Not the Luck of the Irish
Rev. Sherri James asked for a word on “happy”. Happy to oblige!
Happy‘s original meaning came from the word hap, which indicated a chance event or opportunity. Happy originally meant lucky.
Since July of last year, I’ve been shopping for a certified used car. Just about every weekend I have found myself at a car dealer, test driving, checking tires and engines, reviewing warranties.
I’ll get close and then something happens.
In July, we got to a great price, and then the interest rate jumped 6 points from the original offer. The salesperson disappeared.
I continued driving my old car until it just wouldn’t drive anymore and I kept shopping.
Car dealers are a different breed. Bait and switch, good guy/ bad guy, I know what’s best for you… somehow all underhanded tactics are excused when you are putting thousands of your hard-earned dollars into a binding contract.
Did you know how many times I had to strong-arm a manager to see the contracts before getting into the finance room?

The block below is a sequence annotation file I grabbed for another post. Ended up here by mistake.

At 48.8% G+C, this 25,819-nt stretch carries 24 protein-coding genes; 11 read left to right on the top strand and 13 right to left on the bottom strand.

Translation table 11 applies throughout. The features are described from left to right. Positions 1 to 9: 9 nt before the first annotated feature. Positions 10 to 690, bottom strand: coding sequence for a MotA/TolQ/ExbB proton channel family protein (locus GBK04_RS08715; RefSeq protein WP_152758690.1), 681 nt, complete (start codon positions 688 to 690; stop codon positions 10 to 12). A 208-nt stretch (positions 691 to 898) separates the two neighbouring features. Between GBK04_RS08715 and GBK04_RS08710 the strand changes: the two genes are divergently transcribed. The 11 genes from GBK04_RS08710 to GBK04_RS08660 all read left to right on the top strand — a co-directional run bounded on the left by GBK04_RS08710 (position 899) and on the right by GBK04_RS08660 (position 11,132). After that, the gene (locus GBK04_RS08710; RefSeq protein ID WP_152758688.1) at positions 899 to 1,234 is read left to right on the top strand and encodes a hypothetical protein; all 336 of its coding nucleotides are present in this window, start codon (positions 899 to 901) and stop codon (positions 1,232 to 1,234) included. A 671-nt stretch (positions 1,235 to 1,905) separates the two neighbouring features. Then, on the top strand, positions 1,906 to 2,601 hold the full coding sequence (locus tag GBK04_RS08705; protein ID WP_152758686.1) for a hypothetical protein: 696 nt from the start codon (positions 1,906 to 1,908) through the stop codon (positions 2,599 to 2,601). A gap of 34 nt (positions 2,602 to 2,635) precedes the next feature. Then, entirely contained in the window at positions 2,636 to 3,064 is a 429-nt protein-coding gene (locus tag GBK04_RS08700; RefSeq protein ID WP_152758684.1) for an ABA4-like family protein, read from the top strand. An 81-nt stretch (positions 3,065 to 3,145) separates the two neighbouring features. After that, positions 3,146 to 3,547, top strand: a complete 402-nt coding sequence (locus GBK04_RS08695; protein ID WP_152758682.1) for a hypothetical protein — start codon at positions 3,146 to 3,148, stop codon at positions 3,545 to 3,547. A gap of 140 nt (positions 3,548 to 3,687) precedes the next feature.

Recently, my friends starting asking me what car dealer I was visiting this weekend. It had become part of my weekend life. I was becoming morose about it. I didn’t want to ask people for rides because what capable adult has to rely on other people? (Public transit where I live isn’t the easiest thing to access.)
Seriously. My sense of happiness was wrapped up in a car.
When do your conditions begin to influence your perception of yourself? What outer events make you happy?
Happy is defined with events and luck. Events shift and change all the time. And so will happiness.
But joy is something different. Joy is a state of being. The root origin of the word joy is source of pleasure, even going as far as being related to nobility and words of pleasure.
Are you pursuing happiness– running after the event– or are you connected with an inner state, a source, of joy?
Do you know the difference? If you struggle with this, you’ll find some help here.